05.09.08

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Proprietary ‘Standards’, Private ‘Standards’ and Microsoft’s Secret ‘Standards’

Posted in Antitrust, Asia, Deception, ECMA, Formats, Hardware, ISO, Microsoft, OLPC, Standard at 10:38 pm by Dr. Roy Schestowitz

Abuse is just a standard procedure

There are various picks from the news that are worth commenting on very quickly. Here goes.

Like Father, Like Son

We demonstrated before, using collusion stories for example, just how close Intel and Microsoft really are. There is almost no longer point in denying it, especially when Intel’s CEO suggests so explicitly.

You may wish to know just what approach Intel adopts for ‘standards’.

Intel plays games with USB3.0

[...]

This behaviour is not what defines ‘standard’, it is what defines ‘proprietary’. Basically if you are competing with Intel, or are perceived to be competing with it, you have to wait and suck down a six-month disadvantage. The last time this happened was USB1.0. Intel played the same games and the standard was so broken it never worked.

If it sounds familiar, it probably ought to.

“There is nothing ethical about what came to be the ‘Wintel standard’.”Another thing never to be forgotten is the OLPC story, which sometimes evokes repulsion. It all began with the Fedora/AMD OLPC, which had Intel respond by offering considerable discounts to Asustek and also started this wave of products where the price was no longer fixed. Intel was dumping free hardware (selling at a loss) in countries like Nigeria just to make OLPC suffocate. Unfortunately, that’s not what Intel permits the mainstream press to tell you, despite strong evidence and actual eyewitness accounts.

OLPC was too disruptive to Microsoft and Intel just could not afford to stay out because it wishes to continue its all-or-nothing kickbacks/dumping crusade to eliminate competition in x86, notably AMD. Microsoft just needs to get as many children as it can "sort of addicted" to Windows (Gates’ terminology). It’s a sick world, but let’s not drift off topic, at least for the time being. There is nothing ethical about what came to be the ‘Wintel standard’.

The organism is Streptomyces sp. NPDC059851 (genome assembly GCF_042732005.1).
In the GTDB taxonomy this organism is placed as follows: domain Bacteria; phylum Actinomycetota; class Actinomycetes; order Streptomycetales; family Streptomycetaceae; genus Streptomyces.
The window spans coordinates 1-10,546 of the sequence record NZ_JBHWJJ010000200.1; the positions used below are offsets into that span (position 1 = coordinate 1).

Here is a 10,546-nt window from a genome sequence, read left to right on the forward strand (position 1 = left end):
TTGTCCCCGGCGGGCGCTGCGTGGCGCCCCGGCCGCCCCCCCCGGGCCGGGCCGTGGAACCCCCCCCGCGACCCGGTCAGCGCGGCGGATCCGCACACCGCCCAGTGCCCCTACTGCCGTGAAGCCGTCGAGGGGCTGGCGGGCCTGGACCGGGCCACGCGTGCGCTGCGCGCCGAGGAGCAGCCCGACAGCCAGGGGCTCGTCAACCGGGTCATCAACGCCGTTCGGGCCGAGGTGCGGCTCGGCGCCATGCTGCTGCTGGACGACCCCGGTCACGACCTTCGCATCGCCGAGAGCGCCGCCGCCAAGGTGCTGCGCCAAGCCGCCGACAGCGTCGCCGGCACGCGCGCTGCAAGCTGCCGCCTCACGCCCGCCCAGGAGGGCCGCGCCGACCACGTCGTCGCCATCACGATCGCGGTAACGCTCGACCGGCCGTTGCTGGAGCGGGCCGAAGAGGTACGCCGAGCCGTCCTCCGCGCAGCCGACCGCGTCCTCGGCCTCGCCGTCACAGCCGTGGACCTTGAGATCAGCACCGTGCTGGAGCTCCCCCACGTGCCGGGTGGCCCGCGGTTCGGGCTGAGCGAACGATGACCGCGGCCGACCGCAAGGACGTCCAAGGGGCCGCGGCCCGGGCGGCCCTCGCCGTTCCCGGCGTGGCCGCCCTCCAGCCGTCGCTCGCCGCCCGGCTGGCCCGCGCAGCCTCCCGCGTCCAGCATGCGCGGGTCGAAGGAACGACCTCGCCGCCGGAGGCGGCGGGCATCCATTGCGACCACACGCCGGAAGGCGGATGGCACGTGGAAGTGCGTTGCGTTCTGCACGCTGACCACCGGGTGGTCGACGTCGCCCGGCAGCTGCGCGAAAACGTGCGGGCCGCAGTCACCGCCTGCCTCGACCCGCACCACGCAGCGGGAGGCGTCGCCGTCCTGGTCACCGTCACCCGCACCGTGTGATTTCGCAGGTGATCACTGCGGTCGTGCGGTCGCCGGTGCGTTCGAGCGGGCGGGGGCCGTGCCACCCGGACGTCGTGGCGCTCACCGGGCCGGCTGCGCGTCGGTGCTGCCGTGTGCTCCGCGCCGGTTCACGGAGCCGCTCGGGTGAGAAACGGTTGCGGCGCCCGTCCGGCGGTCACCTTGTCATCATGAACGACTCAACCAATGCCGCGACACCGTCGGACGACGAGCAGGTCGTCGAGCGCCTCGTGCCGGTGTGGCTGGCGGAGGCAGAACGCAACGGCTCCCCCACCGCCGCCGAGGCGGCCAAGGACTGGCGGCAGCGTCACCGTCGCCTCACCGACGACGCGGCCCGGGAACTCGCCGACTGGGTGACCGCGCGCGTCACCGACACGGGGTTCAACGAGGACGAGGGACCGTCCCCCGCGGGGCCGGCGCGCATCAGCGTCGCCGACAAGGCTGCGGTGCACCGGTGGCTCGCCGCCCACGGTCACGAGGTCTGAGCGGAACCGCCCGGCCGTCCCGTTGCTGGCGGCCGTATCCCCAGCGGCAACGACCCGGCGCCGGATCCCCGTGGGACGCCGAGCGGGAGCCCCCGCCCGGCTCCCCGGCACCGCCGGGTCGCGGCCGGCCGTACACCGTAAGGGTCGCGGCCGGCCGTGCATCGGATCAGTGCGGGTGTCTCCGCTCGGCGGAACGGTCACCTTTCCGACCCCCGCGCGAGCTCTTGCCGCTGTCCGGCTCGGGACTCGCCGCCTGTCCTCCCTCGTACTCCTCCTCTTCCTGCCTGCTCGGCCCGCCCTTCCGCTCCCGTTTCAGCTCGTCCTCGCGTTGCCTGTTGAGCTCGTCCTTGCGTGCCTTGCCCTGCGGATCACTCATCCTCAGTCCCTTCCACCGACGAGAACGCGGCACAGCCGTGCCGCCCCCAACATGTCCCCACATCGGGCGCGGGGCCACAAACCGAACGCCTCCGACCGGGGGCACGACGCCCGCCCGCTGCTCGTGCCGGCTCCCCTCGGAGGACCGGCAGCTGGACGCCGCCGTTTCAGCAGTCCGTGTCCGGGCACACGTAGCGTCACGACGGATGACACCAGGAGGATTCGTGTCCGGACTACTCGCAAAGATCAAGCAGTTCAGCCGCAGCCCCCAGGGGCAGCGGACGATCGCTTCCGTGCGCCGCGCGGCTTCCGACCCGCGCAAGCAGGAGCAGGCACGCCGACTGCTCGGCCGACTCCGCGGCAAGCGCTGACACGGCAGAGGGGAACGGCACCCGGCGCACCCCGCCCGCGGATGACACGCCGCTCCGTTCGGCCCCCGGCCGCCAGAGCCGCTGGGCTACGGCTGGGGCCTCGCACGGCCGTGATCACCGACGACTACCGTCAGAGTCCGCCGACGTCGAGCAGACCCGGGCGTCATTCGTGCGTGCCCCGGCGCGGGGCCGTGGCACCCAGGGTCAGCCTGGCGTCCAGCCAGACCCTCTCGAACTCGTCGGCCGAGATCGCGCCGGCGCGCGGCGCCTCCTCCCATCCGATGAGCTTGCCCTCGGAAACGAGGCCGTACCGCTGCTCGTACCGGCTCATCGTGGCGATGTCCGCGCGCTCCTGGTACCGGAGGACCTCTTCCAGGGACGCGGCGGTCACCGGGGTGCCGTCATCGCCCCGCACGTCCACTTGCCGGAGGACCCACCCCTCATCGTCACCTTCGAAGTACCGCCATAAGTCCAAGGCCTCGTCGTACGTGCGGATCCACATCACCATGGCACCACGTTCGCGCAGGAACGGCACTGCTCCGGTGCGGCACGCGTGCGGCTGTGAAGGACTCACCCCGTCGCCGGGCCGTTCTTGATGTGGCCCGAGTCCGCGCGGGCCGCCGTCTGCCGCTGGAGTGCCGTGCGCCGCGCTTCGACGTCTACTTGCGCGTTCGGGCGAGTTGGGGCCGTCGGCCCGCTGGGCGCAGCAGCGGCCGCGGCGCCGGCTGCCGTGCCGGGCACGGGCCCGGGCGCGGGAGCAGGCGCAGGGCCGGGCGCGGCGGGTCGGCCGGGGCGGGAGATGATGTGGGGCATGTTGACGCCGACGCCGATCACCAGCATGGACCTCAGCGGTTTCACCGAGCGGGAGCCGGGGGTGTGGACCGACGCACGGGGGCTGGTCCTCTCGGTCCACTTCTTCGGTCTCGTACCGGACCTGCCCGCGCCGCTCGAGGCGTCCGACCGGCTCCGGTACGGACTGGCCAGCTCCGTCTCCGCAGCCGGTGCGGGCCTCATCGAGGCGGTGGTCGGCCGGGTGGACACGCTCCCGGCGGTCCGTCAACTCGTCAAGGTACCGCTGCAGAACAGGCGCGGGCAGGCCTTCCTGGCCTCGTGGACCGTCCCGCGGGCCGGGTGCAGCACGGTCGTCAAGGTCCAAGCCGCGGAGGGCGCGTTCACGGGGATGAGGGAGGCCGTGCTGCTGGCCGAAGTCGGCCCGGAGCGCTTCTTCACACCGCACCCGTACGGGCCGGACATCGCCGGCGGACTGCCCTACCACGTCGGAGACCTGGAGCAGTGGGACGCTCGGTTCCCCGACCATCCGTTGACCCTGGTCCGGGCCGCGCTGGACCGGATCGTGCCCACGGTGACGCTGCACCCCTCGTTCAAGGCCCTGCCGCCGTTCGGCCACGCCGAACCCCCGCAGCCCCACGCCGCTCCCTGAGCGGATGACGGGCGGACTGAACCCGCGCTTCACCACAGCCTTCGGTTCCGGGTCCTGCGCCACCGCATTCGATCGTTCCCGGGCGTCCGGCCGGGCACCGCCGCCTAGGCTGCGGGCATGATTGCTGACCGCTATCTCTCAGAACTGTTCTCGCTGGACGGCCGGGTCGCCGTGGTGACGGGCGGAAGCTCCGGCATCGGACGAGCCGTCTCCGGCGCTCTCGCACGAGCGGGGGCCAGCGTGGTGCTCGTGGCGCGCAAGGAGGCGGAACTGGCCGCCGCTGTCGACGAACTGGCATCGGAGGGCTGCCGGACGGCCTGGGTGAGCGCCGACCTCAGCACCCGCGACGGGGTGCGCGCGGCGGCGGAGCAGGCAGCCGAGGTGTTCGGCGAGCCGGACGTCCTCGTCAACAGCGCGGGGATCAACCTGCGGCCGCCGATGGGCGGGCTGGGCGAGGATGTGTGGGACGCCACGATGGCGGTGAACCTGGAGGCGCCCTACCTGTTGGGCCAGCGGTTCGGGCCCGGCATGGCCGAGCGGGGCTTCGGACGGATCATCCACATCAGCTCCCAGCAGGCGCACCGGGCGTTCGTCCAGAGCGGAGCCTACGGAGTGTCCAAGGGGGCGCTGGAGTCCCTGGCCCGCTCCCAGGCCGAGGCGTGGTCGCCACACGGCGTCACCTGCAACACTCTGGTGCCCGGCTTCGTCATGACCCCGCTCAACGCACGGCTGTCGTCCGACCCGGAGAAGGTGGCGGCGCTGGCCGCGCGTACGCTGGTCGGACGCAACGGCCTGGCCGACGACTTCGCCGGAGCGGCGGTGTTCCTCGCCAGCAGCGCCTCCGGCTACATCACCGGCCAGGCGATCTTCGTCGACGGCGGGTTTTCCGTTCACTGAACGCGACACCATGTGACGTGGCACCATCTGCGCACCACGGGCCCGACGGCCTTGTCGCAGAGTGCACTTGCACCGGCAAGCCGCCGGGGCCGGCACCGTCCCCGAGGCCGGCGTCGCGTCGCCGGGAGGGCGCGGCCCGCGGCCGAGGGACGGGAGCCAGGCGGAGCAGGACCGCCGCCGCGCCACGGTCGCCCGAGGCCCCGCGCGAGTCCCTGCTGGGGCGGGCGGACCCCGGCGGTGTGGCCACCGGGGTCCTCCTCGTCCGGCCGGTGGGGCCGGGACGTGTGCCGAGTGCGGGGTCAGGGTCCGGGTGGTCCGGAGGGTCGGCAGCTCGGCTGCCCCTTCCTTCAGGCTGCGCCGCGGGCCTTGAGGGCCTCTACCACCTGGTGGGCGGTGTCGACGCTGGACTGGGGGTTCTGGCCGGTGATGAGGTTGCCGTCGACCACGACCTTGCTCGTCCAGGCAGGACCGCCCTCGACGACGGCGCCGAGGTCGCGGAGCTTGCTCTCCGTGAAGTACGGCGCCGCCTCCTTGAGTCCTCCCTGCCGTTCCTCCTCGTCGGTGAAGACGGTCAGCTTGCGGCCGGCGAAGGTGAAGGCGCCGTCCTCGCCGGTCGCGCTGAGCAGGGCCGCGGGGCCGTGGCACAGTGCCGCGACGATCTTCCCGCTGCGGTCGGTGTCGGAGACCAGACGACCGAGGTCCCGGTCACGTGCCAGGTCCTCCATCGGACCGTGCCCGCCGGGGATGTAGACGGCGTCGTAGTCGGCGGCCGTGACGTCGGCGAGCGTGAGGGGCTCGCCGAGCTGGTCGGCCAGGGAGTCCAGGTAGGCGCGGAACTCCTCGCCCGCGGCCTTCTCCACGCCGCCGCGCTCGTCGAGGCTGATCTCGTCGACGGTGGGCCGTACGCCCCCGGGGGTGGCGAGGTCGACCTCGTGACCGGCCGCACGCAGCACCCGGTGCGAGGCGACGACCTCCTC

Microsoft Pulled a China, or China Pulls a Microsoft

Watch what is happening in China

US warns China about standards war

THE FORMER English colony of Virginia has warned the glorious People’s Republic of China that it needs to follow technology standards and not impose them on the rest of the world.

That’s its job.

US Under-Secretary of Commerce Christopher Padilla warned that if China went around creating its own technology standards then it risked “technological isolation”.

Once again, if it sounds familiar, it probably ought to. Noteworthy is also Microsoft's special relationship with China. Now we come to the main item which affects Free software — as opposed to hardware — very directly. It’s about OOXML.

Whose Pseudo-standard Is It Anyway?

OOXML went private and never yet been out for the concerned public to see. The last complaint seems to have come from Rob Weir, but here is yet another that refers to Microsoft and ECMA disobeying rules and making false promises.

The fact is, nobody outside the Ecma and probably ISO knows how OOXML looks like now. It is particularly cumbersome, not so much because that could amount to one more irregularity against the JTC1’s SC 34, but also because it creates yet one more precedent in the long story of anti-competitive practices by Microsoft. At the time this article is being written, there is no sign of OOXML and according to the loosest estimations, we should have seen it on the 2 nd of May at the latest.

[...]

Now if you care to ask me, what in blazes does this linguistic considerations have to do with OOXML? The repeated and successful attempts by Microsoft to influence the outcome of the OOXML standardization process at the levels of the ISO’s JTC1 and of the national standards body was in itself unseen and the evidence that some large corporations are ready to do whatever it takes to fulfill their strategic objectives. Yet, the incongruous, unexpected behaviour of the standardization world has given way to a near total impunity for the Ecma and Microsoft. No matter how twisted a situation can be, the JTC1’s SC34 should always be followed, and when the rules do not fit the Ecma, then the rules are ignored or simply changed. At this stage, we do not know the reasons for which OOXML has not yet been published. I’m not even requesting the very final, ISO -stamped version of OOXML, but just the final, post BRM, consolidated version of OOXML. That too does not seem to exist. But worry not, some reasons will be made up, almost on the fly, cunningly lame and incredibly mediocre explanations that will show the utter submission to powerful interests of some inside the SC34 and the complete brainwashing of others.

This scandal is not over yet.

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